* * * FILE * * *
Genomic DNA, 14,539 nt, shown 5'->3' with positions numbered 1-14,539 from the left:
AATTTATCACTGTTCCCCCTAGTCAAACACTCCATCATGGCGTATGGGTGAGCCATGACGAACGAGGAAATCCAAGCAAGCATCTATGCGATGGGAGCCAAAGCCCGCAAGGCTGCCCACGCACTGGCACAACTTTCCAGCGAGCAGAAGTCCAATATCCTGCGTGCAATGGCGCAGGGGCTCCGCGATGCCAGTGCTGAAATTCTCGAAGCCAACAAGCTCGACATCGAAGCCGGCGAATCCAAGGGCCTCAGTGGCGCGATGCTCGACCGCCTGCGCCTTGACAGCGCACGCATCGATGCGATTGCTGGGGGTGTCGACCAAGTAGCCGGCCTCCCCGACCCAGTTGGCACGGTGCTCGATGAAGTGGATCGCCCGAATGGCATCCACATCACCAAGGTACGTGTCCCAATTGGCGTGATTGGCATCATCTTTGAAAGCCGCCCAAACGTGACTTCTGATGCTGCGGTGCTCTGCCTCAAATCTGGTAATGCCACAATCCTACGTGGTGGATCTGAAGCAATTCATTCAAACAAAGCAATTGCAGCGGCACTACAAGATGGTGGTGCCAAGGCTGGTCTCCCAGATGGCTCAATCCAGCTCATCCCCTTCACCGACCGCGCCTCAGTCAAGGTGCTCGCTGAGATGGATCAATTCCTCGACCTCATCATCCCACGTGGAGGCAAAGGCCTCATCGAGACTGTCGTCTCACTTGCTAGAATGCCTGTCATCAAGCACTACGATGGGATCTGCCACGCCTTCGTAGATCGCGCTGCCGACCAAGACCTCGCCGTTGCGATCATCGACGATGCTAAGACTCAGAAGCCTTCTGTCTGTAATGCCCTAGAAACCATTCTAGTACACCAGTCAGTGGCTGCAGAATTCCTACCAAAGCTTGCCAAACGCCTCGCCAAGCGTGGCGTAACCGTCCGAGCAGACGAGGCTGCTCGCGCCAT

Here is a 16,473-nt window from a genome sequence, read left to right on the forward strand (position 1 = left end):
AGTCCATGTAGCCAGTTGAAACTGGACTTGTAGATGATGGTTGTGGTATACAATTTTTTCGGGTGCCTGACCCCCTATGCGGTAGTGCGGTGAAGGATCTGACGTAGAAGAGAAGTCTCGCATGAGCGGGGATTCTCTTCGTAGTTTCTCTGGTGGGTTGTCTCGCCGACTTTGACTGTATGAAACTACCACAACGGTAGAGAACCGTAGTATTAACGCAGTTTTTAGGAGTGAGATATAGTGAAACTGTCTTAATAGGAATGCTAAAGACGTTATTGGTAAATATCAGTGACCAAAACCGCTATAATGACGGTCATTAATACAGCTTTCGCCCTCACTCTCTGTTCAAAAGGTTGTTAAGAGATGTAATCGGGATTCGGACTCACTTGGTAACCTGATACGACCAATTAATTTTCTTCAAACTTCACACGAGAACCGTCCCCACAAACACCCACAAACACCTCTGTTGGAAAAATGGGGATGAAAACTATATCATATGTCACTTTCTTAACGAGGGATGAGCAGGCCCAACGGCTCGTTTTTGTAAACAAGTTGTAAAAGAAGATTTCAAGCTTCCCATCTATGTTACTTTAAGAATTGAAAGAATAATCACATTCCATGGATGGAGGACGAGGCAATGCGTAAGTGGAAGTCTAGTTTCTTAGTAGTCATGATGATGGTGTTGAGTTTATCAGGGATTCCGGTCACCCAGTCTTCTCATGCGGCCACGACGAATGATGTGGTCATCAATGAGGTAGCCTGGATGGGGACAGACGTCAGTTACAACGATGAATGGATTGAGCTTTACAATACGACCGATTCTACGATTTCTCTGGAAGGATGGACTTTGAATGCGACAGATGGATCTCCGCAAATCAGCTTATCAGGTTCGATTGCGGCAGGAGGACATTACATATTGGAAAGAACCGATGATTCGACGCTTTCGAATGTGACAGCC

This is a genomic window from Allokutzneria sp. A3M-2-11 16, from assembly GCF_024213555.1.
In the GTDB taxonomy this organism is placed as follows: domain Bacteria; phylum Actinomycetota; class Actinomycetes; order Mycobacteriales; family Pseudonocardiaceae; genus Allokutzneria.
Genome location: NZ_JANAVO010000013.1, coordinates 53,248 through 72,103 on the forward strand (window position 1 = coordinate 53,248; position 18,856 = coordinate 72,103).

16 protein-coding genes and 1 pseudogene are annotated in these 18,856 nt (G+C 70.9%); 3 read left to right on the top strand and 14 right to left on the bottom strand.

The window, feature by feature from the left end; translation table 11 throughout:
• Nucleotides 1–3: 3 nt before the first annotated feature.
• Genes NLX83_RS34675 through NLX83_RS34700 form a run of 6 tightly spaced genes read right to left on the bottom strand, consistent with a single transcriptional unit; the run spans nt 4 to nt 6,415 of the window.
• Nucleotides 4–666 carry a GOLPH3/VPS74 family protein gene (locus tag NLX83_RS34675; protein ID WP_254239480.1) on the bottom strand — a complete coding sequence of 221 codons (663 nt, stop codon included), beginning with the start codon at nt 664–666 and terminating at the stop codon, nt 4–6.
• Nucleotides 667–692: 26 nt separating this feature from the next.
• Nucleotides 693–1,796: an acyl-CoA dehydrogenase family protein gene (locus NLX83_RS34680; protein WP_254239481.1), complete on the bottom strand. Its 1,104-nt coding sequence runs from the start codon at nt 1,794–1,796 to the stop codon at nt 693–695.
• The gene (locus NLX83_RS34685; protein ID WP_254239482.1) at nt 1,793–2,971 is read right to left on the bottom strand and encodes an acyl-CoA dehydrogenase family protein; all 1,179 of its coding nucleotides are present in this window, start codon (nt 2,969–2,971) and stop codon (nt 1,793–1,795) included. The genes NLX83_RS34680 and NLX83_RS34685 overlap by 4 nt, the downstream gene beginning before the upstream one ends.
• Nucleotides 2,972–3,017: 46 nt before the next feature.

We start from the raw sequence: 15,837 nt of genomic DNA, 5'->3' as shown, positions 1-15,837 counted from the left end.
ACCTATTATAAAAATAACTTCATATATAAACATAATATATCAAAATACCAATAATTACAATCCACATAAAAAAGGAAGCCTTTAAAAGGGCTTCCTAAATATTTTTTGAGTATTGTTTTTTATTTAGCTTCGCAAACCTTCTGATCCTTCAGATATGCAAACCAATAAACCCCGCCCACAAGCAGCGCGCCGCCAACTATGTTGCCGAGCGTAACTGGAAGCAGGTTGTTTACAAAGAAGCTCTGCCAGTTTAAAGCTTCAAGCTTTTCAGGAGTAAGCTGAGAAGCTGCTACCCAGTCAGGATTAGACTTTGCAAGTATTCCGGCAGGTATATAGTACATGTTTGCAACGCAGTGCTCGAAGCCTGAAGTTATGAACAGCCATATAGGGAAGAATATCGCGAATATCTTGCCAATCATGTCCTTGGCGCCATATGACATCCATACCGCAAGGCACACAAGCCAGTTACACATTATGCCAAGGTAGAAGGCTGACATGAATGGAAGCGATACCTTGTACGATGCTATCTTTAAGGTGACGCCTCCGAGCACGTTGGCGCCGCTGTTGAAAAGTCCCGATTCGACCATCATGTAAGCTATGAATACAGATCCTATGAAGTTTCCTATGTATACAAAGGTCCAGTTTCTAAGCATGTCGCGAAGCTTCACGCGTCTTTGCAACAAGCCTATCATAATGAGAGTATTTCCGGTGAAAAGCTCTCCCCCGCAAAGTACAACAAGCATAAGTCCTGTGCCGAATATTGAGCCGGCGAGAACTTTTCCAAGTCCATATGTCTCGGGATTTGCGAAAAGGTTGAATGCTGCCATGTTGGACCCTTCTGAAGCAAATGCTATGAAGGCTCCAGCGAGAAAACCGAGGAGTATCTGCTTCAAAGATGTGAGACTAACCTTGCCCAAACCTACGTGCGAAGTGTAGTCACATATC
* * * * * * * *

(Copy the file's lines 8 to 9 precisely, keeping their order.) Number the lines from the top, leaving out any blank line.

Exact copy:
16 protein-coding genes and 1 pseudogene are annotated in these 18,856 nt (G+C 70.9%); 3 read left to right on the top strand and 14 right to left on the bottom strand.

The window, feature by feature from the left end; translation table 11 throughout: